But the MiKandi team was boosted by their depth of experience with Android products.  MiKandi had previously built a name for itself as the world's largest third party app and content marketplace for Android devoted to adult entertainment.  Founded in 2010 by Jen McEwen and Jesse Adams, the app store wooed adult app developers who were displaced when Apple, Inc. (AAPLbanned adult apps from its (DRM locked) i-devices in 2010.  

The store was a target of rage from late Apple CEO and cofounder Steven P. Jobs who took issue with MiKandi's use of the term "app store" and threatened to sue.  But despite Mr. Jobs' best efforts to offer the public "freedom from porn", MiKandi is today flourishing, crammed with 8,000 mature-themed apps and frequented by an estimated 4 million Android users.

In late May Dr. Cocktor and his cohorts took the covers off "Tits and Glass", the first pornographic content app for Glass Explorer.  The app drew a great deal of excitement when it first spurted out onto the market. But before it could achieve full penetration, Google spanked it into submission, prohibiting "Glassware content that contains nudity, graphic sex acts, or sexually explicit material" in a Terms of Service update.

Tits_and_Glass

After the ban, MiKandi sprung back into action looking to test the limits of how hard Google's censorship stance was.  Jesse Adams states, "They didn’t go as far to say what the user could do, but they said that the developer could not push pornographic content to the glasses.  So we thought, OK, that’s kind of interesting. We’re going to push that envelope."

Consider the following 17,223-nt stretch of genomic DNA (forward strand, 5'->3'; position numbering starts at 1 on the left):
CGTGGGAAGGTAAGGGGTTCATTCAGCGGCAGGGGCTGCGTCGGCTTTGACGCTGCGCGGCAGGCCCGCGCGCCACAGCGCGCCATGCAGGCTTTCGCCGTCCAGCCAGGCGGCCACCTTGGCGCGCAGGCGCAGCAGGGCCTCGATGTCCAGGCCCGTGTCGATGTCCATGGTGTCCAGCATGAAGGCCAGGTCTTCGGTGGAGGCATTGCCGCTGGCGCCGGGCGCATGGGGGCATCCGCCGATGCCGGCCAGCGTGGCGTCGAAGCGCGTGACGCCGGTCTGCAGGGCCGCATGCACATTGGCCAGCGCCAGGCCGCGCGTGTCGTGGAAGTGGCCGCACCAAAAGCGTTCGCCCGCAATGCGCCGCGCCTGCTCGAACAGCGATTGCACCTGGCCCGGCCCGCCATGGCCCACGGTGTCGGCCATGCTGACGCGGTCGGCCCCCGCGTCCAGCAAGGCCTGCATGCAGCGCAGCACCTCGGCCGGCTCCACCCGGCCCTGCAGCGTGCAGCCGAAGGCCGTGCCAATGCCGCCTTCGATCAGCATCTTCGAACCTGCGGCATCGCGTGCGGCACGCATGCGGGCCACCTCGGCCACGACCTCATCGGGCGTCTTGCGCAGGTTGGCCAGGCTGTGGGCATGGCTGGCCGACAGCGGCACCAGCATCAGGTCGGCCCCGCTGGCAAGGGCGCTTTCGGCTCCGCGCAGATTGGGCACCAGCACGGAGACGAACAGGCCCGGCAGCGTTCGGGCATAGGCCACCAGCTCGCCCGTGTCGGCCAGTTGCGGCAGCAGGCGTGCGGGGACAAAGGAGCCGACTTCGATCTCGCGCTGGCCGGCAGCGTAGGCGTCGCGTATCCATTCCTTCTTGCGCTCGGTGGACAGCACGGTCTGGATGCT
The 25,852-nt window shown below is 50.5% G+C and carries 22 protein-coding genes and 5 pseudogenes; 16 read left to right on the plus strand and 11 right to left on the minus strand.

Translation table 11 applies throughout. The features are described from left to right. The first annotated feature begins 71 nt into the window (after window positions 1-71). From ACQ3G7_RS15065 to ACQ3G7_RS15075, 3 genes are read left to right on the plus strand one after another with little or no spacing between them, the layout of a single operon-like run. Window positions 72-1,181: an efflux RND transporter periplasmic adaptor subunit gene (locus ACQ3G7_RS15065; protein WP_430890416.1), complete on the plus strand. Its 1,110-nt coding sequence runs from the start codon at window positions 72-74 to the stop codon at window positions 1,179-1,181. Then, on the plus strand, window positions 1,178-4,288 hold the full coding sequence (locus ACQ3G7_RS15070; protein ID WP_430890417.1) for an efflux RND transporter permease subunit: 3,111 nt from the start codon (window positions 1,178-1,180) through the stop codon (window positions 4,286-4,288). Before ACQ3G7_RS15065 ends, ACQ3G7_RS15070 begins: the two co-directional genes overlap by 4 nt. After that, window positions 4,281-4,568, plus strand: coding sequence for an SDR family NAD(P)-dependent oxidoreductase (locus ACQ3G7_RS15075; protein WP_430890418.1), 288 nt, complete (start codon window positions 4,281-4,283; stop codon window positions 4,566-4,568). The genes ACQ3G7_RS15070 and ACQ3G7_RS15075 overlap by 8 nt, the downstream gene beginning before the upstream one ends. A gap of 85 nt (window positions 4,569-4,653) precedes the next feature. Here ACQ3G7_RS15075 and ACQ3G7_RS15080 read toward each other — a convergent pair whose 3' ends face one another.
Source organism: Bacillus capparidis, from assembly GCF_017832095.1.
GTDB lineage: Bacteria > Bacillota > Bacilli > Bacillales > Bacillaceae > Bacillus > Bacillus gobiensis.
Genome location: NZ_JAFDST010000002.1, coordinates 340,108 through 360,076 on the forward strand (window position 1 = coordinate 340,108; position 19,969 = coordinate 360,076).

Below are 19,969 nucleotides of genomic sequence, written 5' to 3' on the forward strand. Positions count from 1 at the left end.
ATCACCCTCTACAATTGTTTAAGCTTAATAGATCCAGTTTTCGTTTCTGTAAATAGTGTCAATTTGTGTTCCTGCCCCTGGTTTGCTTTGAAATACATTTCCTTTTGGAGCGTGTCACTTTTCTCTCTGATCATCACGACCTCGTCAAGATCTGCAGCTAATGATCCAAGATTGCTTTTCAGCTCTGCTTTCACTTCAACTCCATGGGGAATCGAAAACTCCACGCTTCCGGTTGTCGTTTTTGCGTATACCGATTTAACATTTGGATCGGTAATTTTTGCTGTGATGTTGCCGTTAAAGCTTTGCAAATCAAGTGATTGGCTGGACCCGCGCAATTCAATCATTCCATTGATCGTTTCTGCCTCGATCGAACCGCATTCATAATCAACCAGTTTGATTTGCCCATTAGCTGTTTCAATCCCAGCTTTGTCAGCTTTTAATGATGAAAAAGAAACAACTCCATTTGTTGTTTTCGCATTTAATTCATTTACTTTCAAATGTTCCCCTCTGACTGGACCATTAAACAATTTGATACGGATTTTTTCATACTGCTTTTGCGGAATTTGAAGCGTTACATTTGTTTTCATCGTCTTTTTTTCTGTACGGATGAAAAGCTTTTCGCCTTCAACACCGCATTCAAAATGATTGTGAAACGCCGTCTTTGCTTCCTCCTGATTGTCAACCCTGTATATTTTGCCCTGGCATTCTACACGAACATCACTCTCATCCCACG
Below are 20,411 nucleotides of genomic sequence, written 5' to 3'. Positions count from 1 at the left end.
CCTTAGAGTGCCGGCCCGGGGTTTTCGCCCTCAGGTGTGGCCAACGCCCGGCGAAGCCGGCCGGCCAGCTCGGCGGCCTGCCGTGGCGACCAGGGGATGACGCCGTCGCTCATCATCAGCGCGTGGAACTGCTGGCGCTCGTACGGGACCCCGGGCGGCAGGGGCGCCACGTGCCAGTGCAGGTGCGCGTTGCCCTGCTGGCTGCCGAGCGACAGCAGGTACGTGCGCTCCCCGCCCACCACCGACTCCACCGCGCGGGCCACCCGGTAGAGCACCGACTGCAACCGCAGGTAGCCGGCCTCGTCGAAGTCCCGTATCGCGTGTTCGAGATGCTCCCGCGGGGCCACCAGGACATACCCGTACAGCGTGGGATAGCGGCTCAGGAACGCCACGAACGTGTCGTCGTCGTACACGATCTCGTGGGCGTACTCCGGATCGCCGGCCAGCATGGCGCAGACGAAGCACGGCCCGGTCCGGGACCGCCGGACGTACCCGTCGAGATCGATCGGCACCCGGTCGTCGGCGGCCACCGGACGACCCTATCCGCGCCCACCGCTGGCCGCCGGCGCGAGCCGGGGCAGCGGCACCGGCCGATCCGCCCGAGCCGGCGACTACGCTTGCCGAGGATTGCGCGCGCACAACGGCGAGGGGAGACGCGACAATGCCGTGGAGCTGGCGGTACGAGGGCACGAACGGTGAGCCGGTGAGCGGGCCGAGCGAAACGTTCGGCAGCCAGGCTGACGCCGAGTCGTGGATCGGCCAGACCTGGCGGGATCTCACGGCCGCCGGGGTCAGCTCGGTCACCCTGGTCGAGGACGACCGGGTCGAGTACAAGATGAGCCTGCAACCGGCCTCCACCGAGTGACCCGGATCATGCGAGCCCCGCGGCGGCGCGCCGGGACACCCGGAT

The result was the erection of a new site Tits and Glass ("titsandglass.com"), which gives Glass users an orifice in which to insert videos of their POV glasses-record sexcapades.  So far the site has survived Google's policies, which proved slightly more flaccid censorship-wise than previously thought.

III.  MiKandi, Xbiz Recruit Andy San Dimas and James Dean for World's First Google Glasses Porn

But the developers need a way of drawing coverage to their fresh effort, so they pounded out a plan with Wired and Vice's resident technology maven/columnist Arikia Millikan to use her Glass Explorer, along with Dr. Cocktor's unit in a shoot featuring well known adult actors.

For a male star, they recruited James Deen -- the boy-faced actor who Adult Video News named its Male Performer of 2009 and who was a member of CNBC's 2013 "Dirty Dozen".  For a female performer, they picked Andy San Dimas, an adult actress who was originally recruited off MySpace in 2007 for her first adult film, and who has since achieved crossover appeal starring in Drive and other feature films.